The north end of the JHT is well marked with Land Cruiser Club stickers and warnings; “Don’t set the forest on fire, don’t poop in the middle of the track,” all the standard stuff. Not planning to do either I closed my eyes and pulled the trigger. This track isn’t exceptionally difficult, but it is long and there’s no fuel, water or medical service available at any point along the way.
No worries, I had a satellite phone I didn’t know how to use and a SPOT tracker… I didn’t have batteries for. Huh.
The track took me two days with a few crashes (one blackout) and minor damage to luggage… my sleeping bag became detached over a big bump and rammed itself between my rear wheel and chain. It was left a bit grimy but, miraculously, intact.
The track itself is quite flat. Mostly loose sand with lots of blind corners, a few rocky sections, and even fewer ruts. The sand’s not deep but requires a lot of standing and steering with your feet. It’s hard to get lost- there’s only one road. In the places there are forks, there’s a little “HT” sign with an arrow to guide you. But I do mean little… I came off a few times trying to find it at speed. Make the wise choice and bring your machine to a stop before you try and figure out the way.
‘Roos, weird birds and bobtail rock lizards are over the place… I think I made this one mad when I tried to powerslide around his favorite rock pile.
The JHT dumps you out (at the south end) near a town called Hyden where you can refuel and get kickass pastries.
My course had me heading further south to meet up with Carl later that night… or so I thought. I checked the oil on the DR-Z as the rain had brought a couple substantial water crossings to the track. Did I mention the torrential rain and lightning I slept through the previous night? Ah, you probably know how my luck goes by now.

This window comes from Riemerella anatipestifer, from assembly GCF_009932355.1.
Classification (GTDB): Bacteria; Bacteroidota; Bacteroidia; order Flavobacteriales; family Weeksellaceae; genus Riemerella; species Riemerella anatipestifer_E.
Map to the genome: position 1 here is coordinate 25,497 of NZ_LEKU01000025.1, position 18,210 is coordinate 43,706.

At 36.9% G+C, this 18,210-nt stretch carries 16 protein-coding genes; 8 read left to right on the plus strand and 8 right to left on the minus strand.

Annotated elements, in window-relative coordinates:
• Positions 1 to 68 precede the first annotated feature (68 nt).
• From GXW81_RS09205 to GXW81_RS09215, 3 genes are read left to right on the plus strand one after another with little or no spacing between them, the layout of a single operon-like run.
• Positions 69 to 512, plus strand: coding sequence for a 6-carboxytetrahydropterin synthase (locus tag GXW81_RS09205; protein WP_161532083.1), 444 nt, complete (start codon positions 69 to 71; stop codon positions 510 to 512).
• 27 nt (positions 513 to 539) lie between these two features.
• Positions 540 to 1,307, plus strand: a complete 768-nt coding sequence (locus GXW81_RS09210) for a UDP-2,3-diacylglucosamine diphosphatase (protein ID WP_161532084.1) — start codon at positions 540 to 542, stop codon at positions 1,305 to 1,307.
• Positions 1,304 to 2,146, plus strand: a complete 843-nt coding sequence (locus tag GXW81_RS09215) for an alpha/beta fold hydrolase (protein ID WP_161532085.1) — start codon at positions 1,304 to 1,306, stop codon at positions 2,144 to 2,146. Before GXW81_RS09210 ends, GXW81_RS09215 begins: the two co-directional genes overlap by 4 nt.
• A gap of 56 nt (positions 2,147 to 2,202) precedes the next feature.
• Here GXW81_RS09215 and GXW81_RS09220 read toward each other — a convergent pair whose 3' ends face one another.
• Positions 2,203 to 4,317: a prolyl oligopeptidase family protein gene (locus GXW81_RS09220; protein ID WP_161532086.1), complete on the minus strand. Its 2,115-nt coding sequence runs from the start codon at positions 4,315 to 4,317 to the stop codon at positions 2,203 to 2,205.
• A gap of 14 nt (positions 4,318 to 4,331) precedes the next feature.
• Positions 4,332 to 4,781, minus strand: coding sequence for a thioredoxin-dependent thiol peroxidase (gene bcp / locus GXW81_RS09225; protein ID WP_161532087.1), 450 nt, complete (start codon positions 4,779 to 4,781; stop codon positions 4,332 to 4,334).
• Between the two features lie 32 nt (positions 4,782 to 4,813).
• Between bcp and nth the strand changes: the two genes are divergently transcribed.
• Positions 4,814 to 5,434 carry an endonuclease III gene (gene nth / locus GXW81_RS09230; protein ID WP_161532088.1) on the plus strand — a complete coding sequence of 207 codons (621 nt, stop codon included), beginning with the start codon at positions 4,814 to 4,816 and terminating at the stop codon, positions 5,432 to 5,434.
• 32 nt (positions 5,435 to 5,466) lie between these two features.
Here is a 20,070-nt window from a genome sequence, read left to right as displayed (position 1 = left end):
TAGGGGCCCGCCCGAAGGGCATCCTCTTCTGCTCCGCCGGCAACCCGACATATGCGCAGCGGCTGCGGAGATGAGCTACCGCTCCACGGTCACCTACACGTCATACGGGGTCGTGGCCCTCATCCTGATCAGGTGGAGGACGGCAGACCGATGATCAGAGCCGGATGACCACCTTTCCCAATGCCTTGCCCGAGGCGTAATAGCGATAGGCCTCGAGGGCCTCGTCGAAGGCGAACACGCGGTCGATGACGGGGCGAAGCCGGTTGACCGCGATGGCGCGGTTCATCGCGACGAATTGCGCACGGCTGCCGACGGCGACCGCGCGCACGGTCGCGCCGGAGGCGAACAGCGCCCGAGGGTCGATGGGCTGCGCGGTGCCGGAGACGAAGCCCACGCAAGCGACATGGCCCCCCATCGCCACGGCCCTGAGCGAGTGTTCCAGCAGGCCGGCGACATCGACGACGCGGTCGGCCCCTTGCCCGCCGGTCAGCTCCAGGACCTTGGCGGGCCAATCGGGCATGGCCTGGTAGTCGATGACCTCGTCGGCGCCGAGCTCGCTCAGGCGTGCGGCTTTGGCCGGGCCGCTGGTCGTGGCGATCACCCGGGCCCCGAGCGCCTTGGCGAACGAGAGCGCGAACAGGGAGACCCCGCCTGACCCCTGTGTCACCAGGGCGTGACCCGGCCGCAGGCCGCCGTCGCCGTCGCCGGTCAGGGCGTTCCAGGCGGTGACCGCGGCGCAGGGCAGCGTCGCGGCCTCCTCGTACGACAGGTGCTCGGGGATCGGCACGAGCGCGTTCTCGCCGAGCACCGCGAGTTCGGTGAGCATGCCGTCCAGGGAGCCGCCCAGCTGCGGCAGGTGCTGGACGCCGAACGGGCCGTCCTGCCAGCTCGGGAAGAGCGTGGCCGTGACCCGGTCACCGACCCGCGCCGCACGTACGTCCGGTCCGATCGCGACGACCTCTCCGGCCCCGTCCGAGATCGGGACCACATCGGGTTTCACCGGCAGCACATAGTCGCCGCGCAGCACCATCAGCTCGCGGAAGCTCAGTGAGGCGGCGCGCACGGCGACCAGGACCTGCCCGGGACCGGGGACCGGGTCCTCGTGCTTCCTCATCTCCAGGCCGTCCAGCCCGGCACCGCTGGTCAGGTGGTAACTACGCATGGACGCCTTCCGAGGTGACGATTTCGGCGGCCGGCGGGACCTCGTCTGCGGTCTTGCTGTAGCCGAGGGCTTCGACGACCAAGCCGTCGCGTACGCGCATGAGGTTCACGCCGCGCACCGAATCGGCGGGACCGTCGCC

Anyway the oil looked like a snotty milkshake- telltale sign of water contamination. I was not happy.
I couldn’t ride the machine any further without risking serious internal damage… and I had enough oil for one change. So I flushed the engine and tested it again… but there were still enough bubbles to cause me concern.
Now I could ride back to Hyden to buy more oil, but the shops would be closed by the time I got there. Meanwhile I was too far from phone signal to apprise Carl I’d be a day late… and him knowing my reputation, he’d probably send out a search party by the next morning.
I decided to camp out the night and do another oil change as early as possible the next day.
When I woke up I skipped breakfast and headed straight to the nearest place I thought might sell 4T engine oil… an agricultural supply depot in a place called Newdgate. A South African named Ashton was running the place, who most generously lent me the use of his workshop to perform a proper oil change. He looked for a new filter I might use, but he didn’t have anything for engines under eight liters.
The DR-Z looked pretty diminutive in the workspace usually occupied by Cat D90’s and twelve-wheeled John Deere’s, but I was grateful for the roof.
I tried getting in touch with Carl, his girlfriend Mel, or Magnus as soon as I got to a payphone… only Mags picked up, who had been pretty concerned I had met an ugly fate with a kangaroo the previous night.
Carl, who had indeed been out searching for me, rendezvoused with me in Newdgate and I followed him to his place. He gave me some great food and a place to stay the night, plus tips on where to ride further south the following day.
“There’s a lotta great tracks in the Fitzgerald River park, but if you don’t know you’re way it’s easy to get lost.”
Fitzgerald is an amazing place. Wide dirt roads, tight sand tracks, amazing beaches and salt flats make it a great place to enjoy the southern coast of Western Australia.
But those last five words of Carl’s were ringing true at about five o’clock the next day, by which time I had killed another kangaroo with my front tire, climbed the highest peak in the park (all three hundred meters) and gotten myself completely, utterly, and hopelessly lost.
The tracks in and around the southern end of the park are sandy, windy, and great bloody fun, but they sneak into the forest every-which-way and after tearing through ten intersections at eighty kilometers per hour you start to get… disoriented.
I had a huge crash on a deep-sand fast blast section and stopped to re-evaluate my situation.